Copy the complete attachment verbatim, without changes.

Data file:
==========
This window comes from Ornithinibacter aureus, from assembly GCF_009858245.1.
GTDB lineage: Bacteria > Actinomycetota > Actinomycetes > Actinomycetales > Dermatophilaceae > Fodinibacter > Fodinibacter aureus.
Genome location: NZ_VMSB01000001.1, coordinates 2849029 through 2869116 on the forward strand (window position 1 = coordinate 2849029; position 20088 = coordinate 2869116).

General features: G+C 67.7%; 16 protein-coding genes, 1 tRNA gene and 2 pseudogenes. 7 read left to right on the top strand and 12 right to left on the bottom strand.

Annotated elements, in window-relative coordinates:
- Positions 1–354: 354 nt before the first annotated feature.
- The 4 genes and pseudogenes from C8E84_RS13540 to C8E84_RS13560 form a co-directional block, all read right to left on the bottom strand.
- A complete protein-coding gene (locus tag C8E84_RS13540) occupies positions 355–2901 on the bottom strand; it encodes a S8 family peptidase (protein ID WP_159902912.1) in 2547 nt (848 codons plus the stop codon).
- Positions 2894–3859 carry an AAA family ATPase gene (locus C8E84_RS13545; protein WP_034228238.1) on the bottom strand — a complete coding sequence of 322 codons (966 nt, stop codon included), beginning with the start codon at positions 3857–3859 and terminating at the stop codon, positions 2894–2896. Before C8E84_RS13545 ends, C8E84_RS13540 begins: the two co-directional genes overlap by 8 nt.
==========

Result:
This window comes from Ornithinibacter aureus, from assembly GCF_009858245.1.
GTDB lineage: Bacteria > Actinomycetota > Actinomycetes > Actinomycetales > Dermatophilaceae > Fodinibacter > Fodinibacter aureus.
Genome location: NZ_VMSB01000001.1, coordinates 2849029 through 2869116 on the forward strand (window position 1 = coordinate 2849029; position 20088 = coordinate 2869116).

General features: G+C 67.7%; 16 protein-coding genes, 1 tRNA gene and 2 pseudogenes. 7 read left to right on the top strand and 12 right to left on the bottom strand.

Annotated elements, in window-relative coordinates:
- Positions 1–354: 354 nt before the first annotated feature.
- The 4 genes and pseudogenes from C8E84_RS13540 to C8E84_RS13560 form a co-directional block, all read right to left on the bottom strand.
- A complete protein-coding gene (locus tag C8E84_RS13540) occupies positions 355–2901 on the bottom strand; it encodes a S8 family peptidase (protein ID WP_159902912.1) in 2547 nt (848 codons plus the stop codon).
- Positions 2894–3859 carry an AAA family ATPase gene (locus C8E84_RS13545; protein WP_034228238.1) on the bottom strand — a complete coding sequence of 322 codons (966 nt, stop codon included), beginning with the start codon at positions 3857–3859 and terminating at the stop codon, positions 2894–2896. Before C8E84_RS13545 ends, C8E84_RS13540 begins: the two co-directional genes overlap by 8 nt.